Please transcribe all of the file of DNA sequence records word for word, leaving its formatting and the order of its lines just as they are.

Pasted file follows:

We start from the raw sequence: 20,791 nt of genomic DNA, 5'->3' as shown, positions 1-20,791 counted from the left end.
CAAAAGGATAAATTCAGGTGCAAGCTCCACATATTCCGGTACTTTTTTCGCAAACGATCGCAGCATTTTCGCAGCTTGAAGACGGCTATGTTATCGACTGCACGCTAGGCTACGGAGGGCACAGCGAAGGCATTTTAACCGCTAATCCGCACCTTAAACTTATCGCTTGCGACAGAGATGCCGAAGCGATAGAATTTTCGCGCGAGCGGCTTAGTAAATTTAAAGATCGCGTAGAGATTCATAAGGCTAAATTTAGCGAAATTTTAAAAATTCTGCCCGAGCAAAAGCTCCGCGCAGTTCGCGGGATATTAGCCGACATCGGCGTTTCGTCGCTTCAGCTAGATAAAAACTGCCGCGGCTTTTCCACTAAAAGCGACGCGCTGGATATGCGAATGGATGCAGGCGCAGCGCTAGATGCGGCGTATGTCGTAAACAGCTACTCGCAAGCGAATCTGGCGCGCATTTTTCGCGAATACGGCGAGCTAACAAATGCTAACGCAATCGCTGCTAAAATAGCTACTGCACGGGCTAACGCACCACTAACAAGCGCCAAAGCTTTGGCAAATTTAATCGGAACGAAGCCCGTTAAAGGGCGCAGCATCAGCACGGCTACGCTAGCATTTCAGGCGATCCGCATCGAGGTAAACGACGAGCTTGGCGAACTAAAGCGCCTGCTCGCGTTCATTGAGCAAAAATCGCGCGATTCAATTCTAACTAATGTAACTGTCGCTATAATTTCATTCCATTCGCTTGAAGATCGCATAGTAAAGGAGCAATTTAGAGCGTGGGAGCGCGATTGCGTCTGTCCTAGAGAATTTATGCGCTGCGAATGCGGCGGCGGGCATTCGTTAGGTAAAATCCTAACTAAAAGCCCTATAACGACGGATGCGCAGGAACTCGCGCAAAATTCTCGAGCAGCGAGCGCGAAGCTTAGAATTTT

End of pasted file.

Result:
We start from the raw sequence: 20,791 nt of genomic DNA, 5'->3' as shown, positions 1-20,791 counted from the left end.
CAAAAGGATAAATTCAGGTGCAAGCTCCACATATTCCGGTACTTTTTTCGCAAACGATCGCAGCATTTTCGCAGCTTGAAGACGGCTATGTTATCGACTGCACGCTAGGCTACGGAGGGCACAGCGAAGGCATTTTAACCGCTAATCCGCACCTTAAACTTATCGCTTGCGACAGAGATGCCGAAGCGATAGAATTTTCGCGCGAGCGGCTTAGTAAATTTAAAGATCGCGTAGAGATTCATAAGGCTAAATTTAGCGAAATTTTAAAAATTCTGCCCGAGCAAAAGCTCCGCGCAGTTCGCGGGATATTAGCCGACATCGGCGTTTCGTCGCTTCAGCTAGATAAAAACTGCCGCGGCTTTTCCACTAAAAGCGACGCGCTGGATATGCGAATGGATGCAGGCGCAGCGCTAGATGCGGCGTATGTCGTAAACAGCTACTCGCAAGCGAATCTGGCGCGCATTTTTCGCGAATACGGCGAGCTAACAAATGCTAACGCAATCGCTGCTAAAATAGCTACTGCACGGGCTAACGCACCACTAACAAGCGCCAAAGCTTTGGCAAATTTAATCGGAACGAAGCCCGTTAAAGGGCGCAGCATCAGCACGGCTACGCTAGCATTTCAGGCGATCCGCATCGAGGTAAACGACGAGCTTGGCGAACTAAAGCGCCTGCTCGCGTTCATTGAGCAAAAATCGCGCGATTCAATTCTAACTAATGTAACTGTCGCTATAATTTCATTCCATTCGCTTGAAGATCGCATAGTAAAGGAGCAATTTAGAGCGTGGGAGCGCGATTGCGTCTGTCCTAGAGAATTTATGCGCTGCGAATGCGGCGGCGGGCATTCGTTAGGTAAAATCCTAACTAAAAGCCCTATAACGACGGATGCGCAGGAACTCGCGCAAAATTCTCGAGCAGCGAGCGCGAAGCTTAGAATTTT